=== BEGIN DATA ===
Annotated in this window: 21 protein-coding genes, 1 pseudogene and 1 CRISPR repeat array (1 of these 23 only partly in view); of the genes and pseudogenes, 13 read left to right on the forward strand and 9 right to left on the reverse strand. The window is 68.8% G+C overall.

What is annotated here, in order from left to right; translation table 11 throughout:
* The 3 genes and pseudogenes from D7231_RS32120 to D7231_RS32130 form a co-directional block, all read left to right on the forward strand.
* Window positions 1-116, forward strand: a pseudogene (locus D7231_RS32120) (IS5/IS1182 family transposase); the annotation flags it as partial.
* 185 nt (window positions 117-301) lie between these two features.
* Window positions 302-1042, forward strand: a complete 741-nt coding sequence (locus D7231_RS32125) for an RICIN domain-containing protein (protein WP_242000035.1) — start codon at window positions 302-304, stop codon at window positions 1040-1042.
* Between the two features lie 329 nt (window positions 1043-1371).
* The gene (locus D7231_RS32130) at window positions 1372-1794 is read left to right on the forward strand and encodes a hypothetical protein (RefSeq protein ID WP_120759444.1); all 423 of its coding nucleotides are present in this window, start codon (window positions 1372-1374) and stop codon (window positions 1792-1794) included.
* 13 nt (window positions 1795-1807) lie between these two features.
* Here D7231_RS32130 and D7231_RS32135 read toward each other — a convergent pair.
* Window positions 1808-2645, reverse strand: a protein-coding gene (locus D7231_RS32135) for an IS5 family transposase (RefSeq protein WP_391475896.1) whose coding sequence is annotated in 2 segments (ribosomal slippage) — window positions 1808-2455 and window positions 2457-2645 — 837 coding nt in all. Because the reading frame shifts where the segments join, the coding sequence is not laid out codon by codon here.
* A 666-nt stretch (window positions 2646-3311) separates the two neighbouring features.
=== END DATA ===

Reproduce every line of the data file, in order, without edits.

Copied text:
Annotated in this window: 21 protein-coding genes, 1 pseudogene and 1 CRISPR repeat array (1 of these 23 only partly in view); of the genes and pseudogenes, 13 read left to right on the forward strand and 9 right to left on the reverse strand. The window is 68.8% G+C overall.

What is annotated here, in order from left to right; translation table 11 throughout:
* The 3 genes and pseudogenes from D7231_RS32120 to D7231_RS32130 form a co-directional block, all read left to right on the forward strand.
* Window positions 1-116, forward strand: a pseudogene (locus D7231_RS32120) (IS5/IS1182 family transposase); the annotation flags it as partial.
* 185 nt (window positions 117-301) lie between these two features.
* Window positions 302-1042, forward strand: a complete 741-nt coding sequence (locus D7231_RS32125) for an RICIN domain-containing protein (protein WP_242000035.1) — start codon at window positions 302-304, stop codon at window positions 1040-1042.
* Between the two features lie 329 nt (window positions 1043-1371).
* The gene (locus D7231_RS32130) at window positions 1372-1794 is read left to right on the forward strand and encodes a hypothetical protein (RefSeq protein ID WP_120759444.1); all 423 of its coding nucleotides are present in this window, start codon (window positions 1372-1374) and stop codon (window positions 1792-1794) included.
* 13 nt (window positions 1795-1807) lie between these two features.
* Here D7231_RS32130 and D7231_RS32135 read toward each other — a convergent pair.
* Window positions 1808-2645, reverse strand: a protein-coding gene (locus D7231_RS32135) for an IS5 family transposase (RefSeq protein WP_391475896.1) whose coding sequence is annotated in 2 segments (ribosomal slippage) — window positions 1808-2455 and window positions 2457-2645 — 837 coding nt in all. Because the reading frame shifts where the segments join, the coding sequence is not laid out codon by codon here.
* A 666-nt stretch (window positions 2646-3311) separates the two neighbouring features.